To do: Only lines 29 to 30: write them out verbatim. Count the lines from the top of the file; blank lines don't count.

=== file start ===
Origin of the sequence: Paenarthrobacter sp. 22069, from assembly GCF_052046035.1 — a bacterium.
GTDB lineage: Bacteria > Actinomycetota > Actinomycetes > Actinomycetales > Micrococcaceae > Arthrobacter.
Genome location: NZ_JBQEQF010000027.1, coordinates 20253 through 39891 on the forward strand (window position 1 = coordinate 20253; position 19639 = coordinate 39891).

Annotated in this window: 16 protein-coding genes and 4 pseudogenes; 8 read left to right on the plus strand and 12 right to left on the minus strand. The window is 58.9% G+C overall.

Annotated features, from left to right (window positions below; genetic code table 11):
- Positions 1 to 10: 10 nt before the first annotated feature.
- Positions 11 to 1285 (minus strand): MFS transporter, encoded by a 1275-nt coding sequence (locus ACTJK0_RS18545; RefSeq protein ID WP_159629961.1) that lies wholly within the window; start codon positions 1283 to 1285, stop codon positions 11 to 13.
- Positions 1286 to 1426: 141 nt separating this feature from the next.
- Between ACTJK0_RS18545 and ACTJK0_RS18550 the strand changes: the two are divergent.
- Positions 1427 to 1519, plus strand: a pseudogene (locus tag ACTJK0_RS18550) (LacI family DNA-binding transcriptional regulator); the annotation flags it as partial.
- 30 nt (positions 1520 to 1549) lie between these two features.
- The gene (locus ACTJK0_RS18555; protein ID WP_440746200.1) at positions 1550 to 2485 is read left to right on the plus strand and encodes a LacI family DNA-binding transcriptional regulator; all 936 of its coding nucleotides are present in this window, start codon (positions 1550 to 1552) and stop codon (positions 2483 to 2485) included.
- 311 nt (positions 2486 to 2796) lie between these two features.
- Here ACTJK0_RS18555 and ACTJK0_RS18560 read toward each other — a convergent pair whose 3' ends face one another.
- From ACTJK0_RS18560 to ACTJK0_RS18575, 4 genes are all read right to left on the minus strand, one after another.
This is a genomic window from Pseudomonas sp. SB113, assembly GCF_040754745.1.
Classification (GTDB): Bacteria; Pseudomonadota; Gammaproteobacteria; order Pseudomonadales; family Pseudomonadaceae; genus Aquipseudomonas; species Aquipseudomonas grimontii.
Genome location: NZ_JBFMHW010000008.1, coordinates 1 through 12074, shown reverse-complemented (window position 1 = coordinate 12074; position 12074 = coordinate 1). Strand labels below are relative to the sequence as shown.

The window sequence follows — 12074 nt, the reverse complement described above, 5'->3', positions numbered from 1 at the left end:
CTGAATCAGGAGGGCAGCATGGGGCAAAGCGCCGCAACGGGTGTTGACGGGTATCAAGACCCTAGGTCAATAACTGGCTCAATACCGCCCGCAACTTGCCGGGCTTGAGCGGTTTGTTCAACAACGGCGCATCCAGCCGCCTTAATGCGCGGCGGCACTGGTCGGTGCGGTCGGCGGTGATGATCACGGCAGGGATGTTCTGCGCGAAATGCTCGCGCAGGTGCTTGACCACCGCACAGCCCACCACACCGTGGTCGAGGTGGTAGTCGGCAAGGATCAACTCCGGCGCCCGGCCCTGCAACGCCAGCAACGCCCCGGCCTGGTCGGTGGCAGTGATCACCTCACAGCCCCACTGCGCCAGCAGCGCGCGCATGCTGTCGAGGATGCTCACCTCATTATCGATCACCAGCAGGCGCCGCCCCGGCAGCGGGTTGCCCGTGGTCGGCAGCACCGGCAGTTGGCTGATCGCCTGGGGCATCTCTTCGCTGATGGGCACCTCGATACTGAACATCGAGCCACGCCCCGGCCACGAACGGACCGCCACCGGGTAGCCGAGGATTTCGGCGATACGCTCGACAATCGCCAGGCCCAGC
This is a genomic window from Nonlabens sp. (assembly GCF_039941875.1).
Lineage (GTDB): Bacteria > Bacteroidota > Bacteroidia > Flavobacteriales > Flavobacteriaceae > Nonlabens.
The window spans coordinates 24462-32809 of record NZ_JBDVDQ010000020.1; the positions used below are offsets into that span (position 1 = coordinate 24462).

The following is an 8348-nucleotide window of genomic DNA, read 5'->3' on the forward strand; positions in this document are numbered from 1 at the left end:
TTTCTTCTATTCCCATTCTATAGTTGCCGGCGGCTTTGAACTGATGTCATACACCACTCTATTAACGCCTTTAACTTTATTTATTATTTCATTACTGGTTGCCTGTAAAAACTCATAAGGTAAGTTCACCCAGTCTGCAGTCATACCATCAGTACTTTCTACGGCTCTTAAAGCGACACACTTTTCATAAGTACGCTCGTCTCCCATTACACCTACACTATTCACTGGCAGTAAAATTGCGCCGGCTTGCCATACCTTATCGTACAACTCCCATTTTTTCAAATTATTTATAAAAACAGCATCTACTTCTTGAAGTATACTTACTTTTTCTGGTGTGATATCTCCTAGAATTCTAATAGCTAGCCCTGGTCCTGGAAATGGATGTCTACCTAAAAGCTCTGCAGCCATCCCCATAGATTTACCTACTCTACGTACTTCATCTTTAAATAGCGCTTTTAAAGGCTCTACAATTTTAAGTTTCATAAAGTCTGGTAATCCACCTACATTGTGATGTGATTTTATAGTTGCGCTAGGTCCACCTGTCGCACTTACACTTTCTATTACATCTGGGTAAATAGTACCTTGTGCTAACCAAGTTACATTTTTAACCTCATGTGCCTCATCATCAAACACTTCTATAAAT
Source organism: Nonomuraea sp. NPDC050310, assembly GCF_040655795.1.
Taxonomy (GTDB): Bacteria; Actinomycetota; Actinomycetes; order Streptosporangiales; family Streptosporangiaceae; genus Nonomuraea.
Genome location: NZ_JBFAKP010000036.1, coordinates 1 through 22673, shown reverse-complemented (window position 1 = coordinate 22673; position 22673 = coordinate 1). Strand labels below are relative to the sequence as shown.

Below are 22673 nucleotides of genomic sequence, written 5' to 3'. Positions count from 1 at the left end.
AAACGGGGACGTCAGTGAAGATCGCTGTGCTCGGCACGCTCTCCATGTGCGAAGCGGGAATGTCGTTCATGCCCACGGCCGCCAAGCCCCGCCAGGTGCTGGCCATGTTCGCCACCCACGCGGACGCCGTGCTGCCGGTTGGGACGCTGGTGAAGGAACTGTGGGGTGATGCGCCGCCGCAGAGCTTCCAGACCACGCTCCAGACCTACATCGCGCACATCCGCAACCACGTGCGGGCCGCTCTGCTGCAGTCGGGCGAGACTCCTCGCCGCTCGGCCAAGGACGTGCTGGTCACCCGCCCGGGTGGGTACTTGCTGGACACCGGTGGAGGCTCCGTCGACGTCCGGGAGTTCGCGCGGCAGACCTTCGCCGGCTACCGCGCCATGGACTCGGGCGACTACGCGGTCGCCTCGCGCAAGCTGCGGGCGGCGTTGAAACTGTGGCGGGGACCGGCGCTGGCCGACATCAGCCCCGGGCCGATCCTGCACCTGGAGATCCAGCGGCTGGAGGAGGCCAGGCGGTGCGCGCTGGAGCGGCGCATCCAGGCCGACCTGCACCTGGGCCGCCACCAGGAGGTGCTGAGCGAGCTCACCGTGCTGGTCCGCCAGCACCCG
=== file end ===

Below are 22673 nucleotides of genomic sequence, written 5' to 3'. Positions count from 1 at the left end.
AAACGGGGACGTCAGTGAAGATCGCTGTGCTCGGCACGCTCTCCATGTGCGAAGCGGGAATGTCGTTCATGCCCACGGCCGCCAAGCCCCGCCAGGTGCTGGCCATGTTCGCCACCCACGCGGACGCCGTGCTGCCGGTTGGGACGCTGGTGAAGGAACTGTGGGGTGATGCGCCGCCGCAGAGCTTCCAGACCACGCTCCAGACCTACATCGCGCACATCCGCAACCACGTGCGGGCCGCTCTGCTGCAGTCGGGCGAGACTCCTCGCCGCTCGGCCAAGGACGTGCTGGTCACCCGCCCGGGTGGGTACTTGCTGGACACCGGTGGAGGCTCCGTCGACGTCCGGGAGTTCGCGCGGCAGACCTTCGCCGGCTACCGCGCCATGGACTCGGGCGACTACGCGGTCGCCTCGCGCAAGCTGCGGGCGGCGTTGAAACTGTGGCGGGGACCGGCGCTGGCCGACATCAGCCCCGGGCCGATCCTGCACCTGGAGATCCAGCGGCTGGAGGAGGCCAGGCGGTGCGCGCTGGAGCGGCGCATCCAGGCCGACCTGCACCTGGGCCGCCACCAGGAGGTGCTGAGCGAGCTCACCGTGCTGGTCCGCCAGCACCCG